I am writing this morning as ‘momma tears’ fall.  My boy is growing up. 

At 12 he looks like a young teen and has all the earmarks of a soon-to-be teenager.  He’s starting to face decisions that are his to make and take on responsibilities that minimize his dependence on his father and me.  Up until this moment I’ve been proud to see him mature and grow, and I am still very proud of him, but today the pangs of having to let go set in.  And as is often the case, my emotions were triggered by a simple and seemingly insignificant moment.  He left for the school bus without me. 

For seven years I’ve kept him company at his bus stops, enjoying the time with him while we wait for the bus to come.  But today that all changed.   He’s a seventh grader now.  He sleeps in until the last minute, gets ready on his own, eats while he watches ESPN (what happened to the Disney Channel?), goes up to brush his teeth, then comes down ready to go. 

Because he was still waking up while eating his breakfast this morning, he didn’t have much to say, and then went up to his room to finish getting ready.  Moments later he came back down , grabbed his backpack, and headed for the door – obviously planning to go with out me.  He paused for a hug only because I stopped him to give him a hug, then went out the door giving me an “okay” when I said, “Goodbye!  I love you!  God bless you!”  Then he proceeded out of the house and down the driveway, looking like the cute 12-year old that he is, without giving me another thought, as he made his own way to the bus stop. 

I left the garage door open just in case he ‘needed anything’ or missed the bus and came back to say that he needed me to take him to school.  Actually, I left the garage door open because I couldn’t bring myself to close it behind him. 

This is all as it should be, I know.  And I’m grateful for all the mornings we had together in previous years, but for some reason I was moved to tears as I watched him walk away.  I guess because it’s not just about the bus stop.  It’s where he is in his life.  He’s moving on in his own life, becoming his own person.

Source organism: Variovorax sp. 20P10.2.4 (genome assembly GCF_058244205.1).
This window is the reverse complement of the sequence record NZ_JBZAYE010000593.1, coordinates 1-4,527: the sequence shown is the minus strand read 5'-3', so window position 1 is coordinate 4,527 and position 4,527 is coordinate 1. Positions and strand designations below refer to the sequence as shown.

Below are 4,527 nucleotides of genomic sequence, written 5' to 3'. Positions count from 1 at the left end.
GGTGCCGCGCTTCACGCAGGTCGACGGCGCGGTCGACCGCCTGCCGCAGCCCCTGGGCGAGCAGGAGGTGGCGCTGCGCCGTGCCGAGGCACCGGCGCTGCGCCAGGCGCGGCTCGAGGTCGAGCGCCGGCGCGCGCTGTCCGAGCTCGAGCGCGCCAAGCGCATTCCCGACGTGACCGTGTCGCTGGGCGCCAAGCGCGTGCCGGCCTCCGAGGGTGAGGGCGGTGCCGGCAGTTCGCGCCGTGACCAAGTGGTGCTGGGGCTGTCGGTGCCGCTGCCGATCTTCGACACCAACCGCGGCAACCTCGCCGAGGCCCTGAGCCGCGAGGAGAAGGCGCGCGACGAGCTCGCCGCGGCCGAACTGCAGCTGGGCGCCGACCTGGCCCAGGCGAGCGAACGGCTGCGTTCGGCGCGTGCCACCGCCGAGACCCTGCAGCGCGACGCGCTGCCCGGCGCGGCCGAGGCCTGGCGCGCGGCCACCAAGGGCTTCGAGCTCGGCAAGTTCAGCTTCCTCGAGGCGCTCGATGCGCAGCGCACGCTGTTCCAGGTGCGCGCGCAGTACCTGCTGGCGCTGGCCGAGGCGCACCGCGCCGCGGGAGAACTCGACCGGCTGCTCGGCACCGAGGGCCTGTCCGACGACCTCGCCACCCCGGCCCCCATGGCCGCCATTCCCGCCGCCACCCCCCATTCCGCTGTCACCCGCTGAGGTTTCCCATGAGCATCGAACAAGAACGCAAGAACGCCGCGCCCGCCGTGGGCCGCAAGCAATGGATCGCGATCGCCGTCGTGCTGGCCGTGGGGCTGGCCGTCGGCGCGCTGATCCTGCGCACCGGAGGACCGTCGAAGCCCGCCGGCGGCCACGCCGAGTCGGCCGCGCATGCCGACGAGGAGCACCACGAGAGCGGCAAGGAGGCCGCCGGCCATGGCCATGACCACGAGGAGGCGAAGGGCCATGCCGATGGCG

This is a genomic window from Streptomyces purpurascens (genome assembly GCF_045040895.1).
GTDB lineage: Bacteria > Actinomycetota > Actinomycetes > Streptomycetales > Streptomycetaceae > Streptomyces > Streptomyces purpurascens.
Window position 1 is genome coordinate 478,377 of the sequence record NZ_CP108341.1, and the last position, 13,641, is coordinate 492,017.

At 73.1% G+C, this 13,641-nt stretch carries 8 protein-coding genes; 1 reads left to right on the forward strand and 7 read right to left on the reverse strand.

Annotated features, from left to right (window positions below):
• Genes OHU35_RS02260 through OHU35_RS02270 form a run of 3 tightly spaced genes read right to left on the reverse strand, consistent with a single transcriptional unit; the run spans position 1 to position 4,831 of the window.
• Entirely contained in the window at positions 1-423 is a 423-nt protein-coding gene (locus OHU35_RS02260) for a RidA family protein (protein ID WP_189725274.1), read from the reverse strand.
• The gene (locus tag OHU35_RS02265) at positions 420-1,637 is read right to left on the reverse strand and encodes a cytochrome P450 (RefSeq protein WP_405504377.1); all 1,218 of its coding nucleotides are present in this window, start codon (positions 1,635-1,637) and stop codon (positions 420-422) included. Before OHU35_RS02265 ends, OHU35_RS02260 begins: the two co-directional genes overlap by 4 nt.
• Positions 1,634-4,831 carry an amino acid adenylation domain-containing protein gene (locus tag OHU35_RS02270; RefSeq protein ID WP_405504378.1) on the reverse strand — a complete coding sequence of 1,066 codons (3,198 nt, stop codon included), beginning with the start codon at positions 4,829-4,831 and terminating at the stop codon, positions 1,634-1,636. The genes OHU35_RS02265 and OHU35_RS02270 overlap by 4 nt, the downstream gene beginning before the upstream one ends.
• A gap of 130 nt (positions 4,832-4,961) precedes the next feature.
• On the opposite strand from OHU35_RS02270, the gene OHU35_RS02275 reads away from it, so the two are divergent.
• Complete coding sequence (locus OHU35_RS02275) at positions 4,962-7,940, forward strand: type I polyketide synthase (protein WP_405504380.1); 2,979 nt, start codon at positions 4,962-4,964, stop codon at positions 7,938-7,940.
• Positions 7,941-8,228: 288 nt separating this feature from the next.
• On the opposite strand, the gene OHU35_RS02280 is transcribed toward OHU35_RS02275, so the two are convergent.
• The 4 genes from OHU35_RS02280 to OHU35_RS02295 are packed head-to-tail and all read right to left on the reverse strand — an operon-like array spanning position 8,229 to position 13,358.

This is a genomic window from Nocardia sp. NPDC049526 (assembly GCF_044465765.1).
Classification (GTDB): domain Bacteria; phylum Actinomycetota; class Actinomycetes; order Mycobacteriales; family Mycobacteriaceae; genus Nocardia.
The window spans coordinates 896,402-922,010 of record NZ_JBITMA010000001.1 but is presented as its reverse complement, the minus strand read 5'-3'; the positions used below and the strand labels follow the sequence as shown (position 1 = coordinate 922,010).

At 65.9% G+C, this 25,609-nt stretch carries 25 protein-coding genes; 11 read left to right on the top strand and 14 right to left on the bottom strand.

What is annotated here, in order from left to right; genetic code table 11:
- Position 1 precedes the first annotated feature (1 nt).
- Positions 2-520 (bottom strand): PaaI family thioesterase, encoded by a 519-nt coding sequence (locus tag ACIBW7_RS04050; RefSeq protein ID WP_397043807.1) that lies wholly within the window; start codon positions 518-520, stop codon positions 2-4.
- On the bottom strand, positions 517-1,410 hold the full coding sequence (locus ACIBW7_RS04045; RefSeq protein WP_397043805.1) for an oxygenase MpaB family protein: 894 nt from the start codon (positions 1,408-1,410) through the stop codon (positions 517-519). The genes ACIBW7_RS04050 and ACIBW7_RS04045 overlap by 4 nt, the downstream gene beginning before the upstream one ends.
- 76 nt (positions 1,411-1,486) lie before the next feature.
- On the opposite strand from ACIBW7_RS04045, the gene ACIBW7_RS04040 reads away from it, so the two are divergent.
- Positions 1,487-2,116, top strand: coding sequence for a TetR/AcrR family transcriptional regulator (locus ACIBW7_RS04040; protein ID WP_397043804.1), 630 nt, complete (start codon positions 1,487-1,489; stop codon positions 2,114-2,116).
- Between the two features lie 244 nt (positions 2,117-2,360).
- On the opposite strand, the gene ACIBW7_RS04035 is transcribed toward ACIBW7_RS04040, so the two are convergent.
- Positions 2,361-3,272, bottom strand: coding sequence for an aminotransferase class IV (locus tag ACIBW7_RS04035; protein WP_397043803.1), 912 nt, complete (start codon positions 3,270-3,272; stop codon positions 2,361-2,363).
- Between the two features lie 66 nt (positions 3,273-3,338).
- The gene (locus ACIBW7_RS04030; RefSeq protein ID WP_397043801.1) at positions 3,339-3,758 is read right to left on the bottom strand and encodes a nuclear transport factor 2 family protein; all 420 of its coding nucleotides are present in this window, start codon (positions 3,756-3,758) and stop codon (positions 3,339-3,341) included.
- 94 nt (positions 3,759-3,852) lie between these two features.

Surprised by my tears I came upstairs to seek the comfort of my prayer chair.  I needed to pray about all of this.  Before I sat down I opened the blinds. As  I did, I caught a glimpse of the top of my sons head bobbing up and down as he broke into a jog to get to the school bus as it came to a stop at the bottom of the hill.  It was as if God brought me up here just in time to see my son jogging to the bus so He could say, “He’s going to make it.  He’ll be ok.”  And I knew that wasn’t just about the bus, but also about all the other wonderful things he’ll pursue and challenges he’ll face. 

I guess it’s ok to close the garage door now

 Dear Lord,  Thank you for the wonderful reassurance You gave me this morning to let me know that my son will be ok.  It helps to make letting go a little easier.   But Lord, don’t let me let him go too much!  Please help us to stay connected, and most importantly, help us  keep him connected to YOU.    In Your holy name I pray.  Amen.

For a related reading, see one of my previous posts, “Coaching Kids for the Big Game” under the March archives. 

And to leave comments or responses, click on the word ‘comments’ under the title of the post for which you are responding.

Blessings to all,

Renee

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